With this brand of ‘state nationalism’ being the accepted norm, Chinese intellectuals of recent times have fostered the formation of national identity. And the idea of ‘national humiliation’ is an integral part of this process. In other words, influential Chinese thinkers “have delimited national culture, redefined group membership, recreated social hierarchy and rewritten history” (Gries, 2004). In this interpretive framework, the history of China is seen as a series of humiliating events that should be compensated for in the present. As early as 1840, Chinese scholar Fend Guifen referred to the intrusion of European powers in the affairs of the nation: “We are shamefully humiliated by the four [Western] nations, not because our climate, soil, or products are inferior, but actually because our people are inferior … Our inferiority is not due to nature, it is inferiority due to ourselves. If it were inborn, it would be a shame, but a shame we could not do anything about. Since the inferiority is due to ourselves, it is still a greater shame, but a shame we can do something about.” (Gries, 2004)
Although Guifen’s assessment might come across as being self-deprecating, it is not unusual for the time. Another important official of Imperial China, Kang Youwei, poignantly noted in his June 1898 memorandum to the throne that the subordinate role of women in Chinese society is a constant source of humiliation for him. Liang Qichao, a progressive scholar of the same era had written in his Travel Notes on the New Continent, that he “could only sigh and weep when I compare our nation with theirs [America]” (Terrill, et. al, 2005). Some intellectuals even lamented that their people’s fate is worser than that of blacks in America, who were liberated at the end of the Civil War. Hence,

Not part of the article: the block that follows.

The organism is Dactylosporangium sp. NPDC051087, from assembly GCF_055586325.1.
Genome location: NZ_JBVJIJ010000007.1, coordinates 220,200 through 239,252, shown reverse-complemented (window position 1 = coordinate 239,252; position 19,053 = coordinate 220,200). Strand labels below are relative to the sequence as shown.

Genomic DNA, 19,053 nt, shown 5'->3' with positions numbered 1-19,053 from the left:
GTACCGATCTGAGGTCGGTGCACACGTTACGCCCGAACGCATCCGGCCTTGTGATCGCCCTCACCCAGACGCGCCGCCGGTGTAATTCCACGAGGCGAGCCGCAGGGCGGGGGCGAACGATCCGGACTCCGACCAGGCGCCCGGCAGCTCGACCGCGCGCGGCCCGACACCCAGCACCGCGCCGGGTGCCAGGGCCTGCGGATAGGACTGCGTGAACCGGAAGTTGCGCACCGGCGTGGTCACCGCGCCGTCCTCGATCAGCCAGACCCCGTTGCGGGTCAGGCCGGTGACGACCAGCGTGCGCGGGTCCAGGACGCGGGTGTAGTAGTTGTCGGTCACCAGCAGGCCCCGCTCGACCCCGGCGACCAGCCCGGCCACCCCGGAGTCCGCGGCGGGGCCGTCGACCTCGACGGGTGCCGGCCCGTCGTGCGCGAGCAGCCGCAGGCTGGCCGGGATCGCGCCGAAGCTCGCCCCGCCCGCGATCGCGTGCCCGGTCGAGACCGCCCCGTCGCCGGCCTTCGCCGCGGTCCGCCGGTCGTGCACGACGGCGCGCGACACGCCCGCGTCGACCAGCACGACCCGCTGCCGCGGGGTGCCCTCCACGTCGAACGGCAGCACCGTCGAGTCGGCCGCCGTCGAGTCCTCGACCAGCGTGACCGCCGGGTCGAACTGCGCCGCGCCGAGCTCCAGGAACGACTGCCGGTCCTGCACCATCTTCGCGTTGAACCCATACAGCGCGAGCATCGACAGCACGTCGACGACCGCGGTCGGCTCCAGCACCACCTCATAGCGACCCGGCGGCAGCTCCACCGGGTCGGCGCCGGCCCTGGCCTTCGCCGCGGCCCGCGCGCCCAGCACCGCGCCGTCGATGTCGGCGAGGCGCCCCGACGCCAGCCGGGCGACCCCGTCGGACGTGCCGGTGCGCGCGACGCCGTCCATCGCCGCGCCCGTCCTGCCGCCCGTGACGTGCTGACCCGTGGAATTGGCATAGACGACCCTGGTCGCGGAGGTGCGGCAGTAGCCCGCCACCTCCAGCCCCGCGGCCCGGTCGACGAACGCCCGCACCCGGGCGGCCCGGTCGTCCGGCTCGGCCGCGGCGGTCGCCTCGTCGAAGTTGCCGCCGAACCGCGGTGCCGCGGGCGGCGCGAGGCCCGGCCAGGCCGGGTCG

“The theme of humiliation, still pervasive in China today, emerged as a consciously constructed emotion during the second half of the nineteenth century, and was given an emotional content through a long and complex process of internalization and habituation. Humiliation implied a sense of collective responsibility. The causes of failure could be attributed to the nation’s lack of effort or ability, not to external factors independent of human will. It promoted voluntarist strategies of national revenge. Self-accusation completed the idea of causal attribution. The nation-race exacerbated the feeling of humiliation by accusing itself of failure” (Brook & Frolic, 1997)
At times though, the basis for fostering the feeling of humiliation is rather far-fetched. Renowned social thinker and translator of Western philosophical works Yan Fu has a rather paranoid vision of insecurity for the Chinese people. During the late nineteenth century when he lived, he was alerting his readership to the possibility of the Chinese race being destroyed by black, brown and white races. Following Yan Fu’s assessment of threat to the race, subsequent generations of Chinese intellectuals have played upon it and magnified it so that nationalist and patriotic feelings are consolidated in the collective Chinese psyche and totalitarian excesses are tolerated for this cause. For example, a contemporary legal scholar Yuan Hongbing from Beijing University had recently called for “a new heroism in order to save the fate of the race and for a totalitarian regime which would fuse the weak, ignorant and selfish individuals of the race into a powerful whole…only purification through blood and fire would provide a solution to China’s problems” (Yang, 2007).